Reflections: On the Magic of Writing

Reflections: On the Magic of Writing, by Diana Wynne Jones

During March Magics, I read a few extra things by DWJ, like Mixed Magics and The Magicians of Caprona, just to round out the experience.  Something Kristen said at the very beginning of the month prompted me to get Reflections out again -- I wanted to look up a particular quotation, and when I couldn't find it right away, I decided to just read the whole thing and enjoy it again.

I did enjoy it, very much.  I think I got more out of some of the essays this time around.  Others are old friends I have read several times by now.  I was particularly impressed by the essay on "The Shape of the Narrative in The Lord of the Rings," and since we're doing the readalong right now, I decided to read that one piecemeal, one bit after each volume.  I just read the part covering Two Towers and I love how she points out what Tolkien is doing.

What I was looking for was a comment on the importance of imaginative literature for children, and the fact that in the early 20th century, there was a vogue for realism in children's literature.  Many, many people believed that children should only read about concrete experiences just like their own lives, and that imaginative works were actually damaging to the childish mind. (I actually did a paper on this in college; I should dig it out and see what I said!)  DWJ's mother seems to have been a victim of this belief -- in fact, one essay says that her father found her little stash of beloved fairy tales and burned them.  Here are DWJ's comments on the wider implications:
I always think it is significant that the generation that trained my mother to despise all fantasizing produced Hitler and two world wars. People confronted with Hitler should have said "He's just like that villain I imagined the other night," or , "He's as mad as something out of Batman," but they couldn't because it was not allowed.  
She goes on to comment (in several different places) that we need imagination in order to think about solutions to problems, or new ways of doing things.  If an entire generation is rendered incapable of imagining bizarre and nightmarish evil, how can they deal with it when it actually shows up?  I think that's something worth pondering.

Since this is a collection of pieces written over decades, themes keep popping up and it's possible that some readers will feel it repetitious.  In that case, just read it over time instead of all at once.  I didn't have a problem with it this time.

And now for my Blogger's Lament: I've been having a terrible time lately making time for blogging.  Every morning, I wake up hoping to be able to write something, and every day, I pretty much fail.  It's kind of bumming me out, but on the other hand, I've been doing lots of other useful things.  I just want to write blog posts too!  At this point, I could write a post every day for two weeks and not run out of books to review.  If you're a mom of demanding teens, please give me tips on blogging while driving kids all over creation.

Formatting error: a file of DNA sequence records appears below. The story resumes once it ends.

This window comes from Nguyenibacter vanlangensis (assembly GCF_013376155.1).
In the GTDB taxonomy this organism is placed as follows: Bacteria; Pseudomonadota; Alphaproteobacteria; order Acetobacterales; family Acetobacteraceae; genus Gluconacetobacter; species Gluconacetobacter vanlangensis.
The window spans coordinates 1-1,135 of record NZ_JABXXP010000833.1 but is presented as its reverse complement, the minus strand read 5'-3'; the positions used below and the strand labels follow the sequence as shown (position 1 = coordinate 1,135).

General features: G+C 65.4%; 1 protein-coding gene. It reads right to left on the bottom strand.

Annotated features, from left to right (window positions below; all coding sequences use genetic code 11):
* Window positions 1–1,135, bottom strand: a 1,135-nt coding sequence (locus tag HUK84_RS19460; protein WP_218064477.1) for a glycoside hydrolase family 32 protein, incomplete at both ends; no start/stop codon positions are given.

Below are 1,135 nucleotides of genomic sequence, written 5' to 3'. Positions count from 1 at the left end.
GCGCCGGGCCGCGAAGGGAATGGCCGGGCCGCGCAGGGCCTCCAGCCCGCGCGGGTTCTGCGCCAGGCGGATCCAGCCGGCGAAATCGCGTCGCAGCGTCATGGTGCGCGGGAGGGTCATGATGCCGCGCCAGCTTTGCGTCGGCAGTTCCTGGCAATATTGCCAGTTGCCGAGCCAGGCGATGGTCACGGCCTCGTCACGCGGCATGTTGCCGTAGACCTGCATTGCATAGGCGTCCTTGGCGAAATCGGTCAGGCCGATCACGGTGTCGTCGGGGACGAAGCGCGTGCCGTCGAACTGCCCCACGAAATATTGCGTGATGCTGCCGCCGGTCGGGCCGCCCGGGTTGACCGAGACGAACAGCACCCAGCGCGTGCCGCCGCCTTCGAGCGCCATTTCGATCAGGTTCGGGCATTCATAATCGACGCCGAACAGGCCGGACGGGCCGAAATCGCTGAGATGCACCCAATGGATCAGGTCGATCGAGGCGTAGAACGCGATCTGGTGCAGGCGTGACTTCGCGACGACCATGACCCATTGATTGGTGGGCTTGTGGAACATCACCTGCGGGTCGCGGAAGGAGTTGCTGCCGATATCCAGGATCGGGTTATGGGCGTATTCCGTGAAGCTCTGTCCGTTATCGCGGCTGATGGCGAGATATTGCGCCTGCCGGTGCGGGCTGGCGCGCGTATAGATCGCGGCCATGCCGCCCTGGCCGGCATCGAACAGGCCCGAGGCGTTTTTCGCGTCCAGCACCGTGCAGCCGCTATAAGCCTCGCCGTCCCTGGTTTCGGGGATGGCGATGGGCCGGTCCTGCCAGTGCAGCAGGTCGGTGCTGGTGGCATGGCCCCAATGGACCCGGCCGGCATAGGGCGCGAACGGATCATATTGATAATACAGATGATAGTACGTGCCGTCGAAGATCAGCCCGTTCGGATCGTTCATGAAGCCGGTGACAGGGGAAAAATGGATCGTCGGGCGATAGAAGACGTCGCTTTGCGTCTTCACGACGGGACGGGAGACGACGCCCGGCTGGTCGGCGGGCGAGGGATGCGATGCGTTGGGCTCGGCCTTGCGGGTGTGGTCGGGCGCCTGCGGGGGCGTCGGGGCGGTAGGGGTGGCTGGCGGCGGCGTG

We've had some good things going on though.  Remember I said I was going to go hiking....well, instead it rained for three days, which made that tricky.  I'm still hoping to go in a few days if things dry out a bit.  Instead, we went bowling, which I haven't done in ages, and that was a lot of fun.  My younger daughter turned 14 (holy moley) and went to her first dance, too.

These bowling shoes were awesome and I want them.


  1. Geez, I'm not looking forward to that driving teens all over phase of parenthood. Maybe more moms should get together and create some kind of co-op bus service??? But we're too far flung in America. I think in Europe they just take public transportation.

  2. Happily, the kid who needs the most driving DOES take the bus fairly regularly! She's made close friends in a teeny town up the ridge, though, *and* joined an organization that meets in the middle of nowhere -- it's a gorgeous drive but 30 minutes away. Luckily I usually drop her off halfway for carpooling, but even her best bus efforts don't save me from an awful lot of driving these days. I'm going to have to bicycle everywhere when they're gone, to make up for all this....

  3. OK, so what was the quote you wanted so badly?

  4. The Batman one I quoted above, though really it turned out to be at least three different mentions in various essays, with further elaborations. I just picked the most quotable one.

  5. I need to revisit this book, especially now that my copy has Neil's signature in it. :) I'm sure I will glean different things from it every time I pick it up.

  6. Those are fabulous bowling shoes! I love them!

    I love this book, too. You're right that it can come off a teeny bit repetitive, if you read all the essays at once, but I sensibly parceled them out to myself. I had Neil Gaiman sign my copy of this book at a signing a few years ago, which was nice -- he signed his intro and we talked a little bit about Time of the Ghost. Lovely, lovely Time of the Ghost!


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